In many respects, Lorraine Hansberry could be called a one-hit wonder. But that hit, A Raisin in the Sun, is an iconic masterwork that continues to speak to audiences more than 60 years after its premiere. Hansberry was only 29 when she seemingly came out of nowhere to become the first Black female playwright produced on Broadway. Six years later, she died tragically young, precluding further literary greatness. Charles J. Shields, best known as a biographer of Harper Lee, delves into the short yet significant life of this great writer in Lorraine Hansberry, an evenhanded and informative study that reveals truths about a woman whose complexities were largely erased from the public portrait she and her heirs fashioned.
Shields has not written a glitzy showbiz biography that takes readers behind the scenes of the theater world. In fact, the triumph of A Raisin in the Sun only takes up a couple of chapters near the end of the book, and Hansberry and the team that mounted the show—including her cheerleader husband, Bob Nemiroff—were Broadway outsiders. Instead, the story Shields tells is of a smart, reserved and gifted young woman from the Black upper class who applied her intelligence, and sometimes anger, to a quest for her authentic personal identity in midcentury America.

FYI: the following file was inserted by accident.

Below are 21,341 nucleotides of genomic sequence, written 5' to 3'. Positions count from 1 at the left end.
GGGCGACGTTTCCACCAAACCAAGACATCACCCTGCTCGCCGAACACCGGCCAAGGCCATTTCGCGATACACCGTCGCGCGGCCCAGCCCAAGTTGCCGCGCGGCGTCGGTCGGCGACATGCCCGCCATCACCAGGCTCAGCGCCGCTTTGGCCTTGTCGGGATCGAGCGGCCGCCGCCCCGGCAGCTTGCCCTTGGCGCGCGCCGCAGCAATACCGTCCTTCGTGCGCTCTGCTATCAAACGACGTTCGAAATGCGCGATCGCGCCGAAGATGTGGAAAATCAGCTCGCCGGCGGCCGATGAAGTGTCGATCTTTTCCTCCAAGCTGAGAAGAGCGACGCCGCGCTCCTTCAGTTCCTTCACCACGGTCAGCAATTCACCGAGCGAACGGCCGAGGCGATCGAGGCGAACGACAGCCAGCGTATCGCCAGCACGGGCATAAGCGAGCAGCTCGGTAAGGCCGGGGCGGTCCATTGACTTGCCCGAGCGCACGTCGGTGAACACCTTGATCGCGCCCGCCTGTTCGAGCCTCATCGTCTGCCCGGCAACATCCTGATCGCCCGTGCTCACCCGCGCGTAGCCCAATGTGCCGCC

Hers was a life of confounding contradictions. The Hansberry family wealth was amassed by Lorraine’s father, a Chicago real estate tycoon who fought racial covenants all the way up to the Supreme Court yet was himself a slumlord who preyed on Black tenants. His daughter’s rebellion manifested in part through her embrace of communist ideals (which triggered FBI surveillance), yet she did not refuse the monthly profit checks she received from the family business. Married to a Jewish man, Hansberry eventually came to terms with her lesbianism but stayed married. While she was at the center of the Black cultural dialogue in her time—counting Paul Robeson, James Baldwin and Alice Childress among her friends and influences—she maintained that her most famous play at its heart was about class rather than race.
To paint the full landscape of the time and place that Hansberry inhabited, Shields often detours from the writer’s immediate story to place the many supporting players in context. These side trips are generally informative, although some seem extraneous and interrupt the flow of the main narrative. Shields raises interesting questions about others’ contributions to Hansberry’s work—particularly those of original A Raisin in the Sun director Lloyd Richards, and of Hansberry’s husband, who worked doggedly to shape her posthumous image and keep her literary legacy alive—but the answers remain largely unexplored. Overall, this equitable portrait of Hansberry is thoughtful and deftly rendered, a welcome corrective for the carefully curated and sanitized version that has long constituted fans’ received wisdom.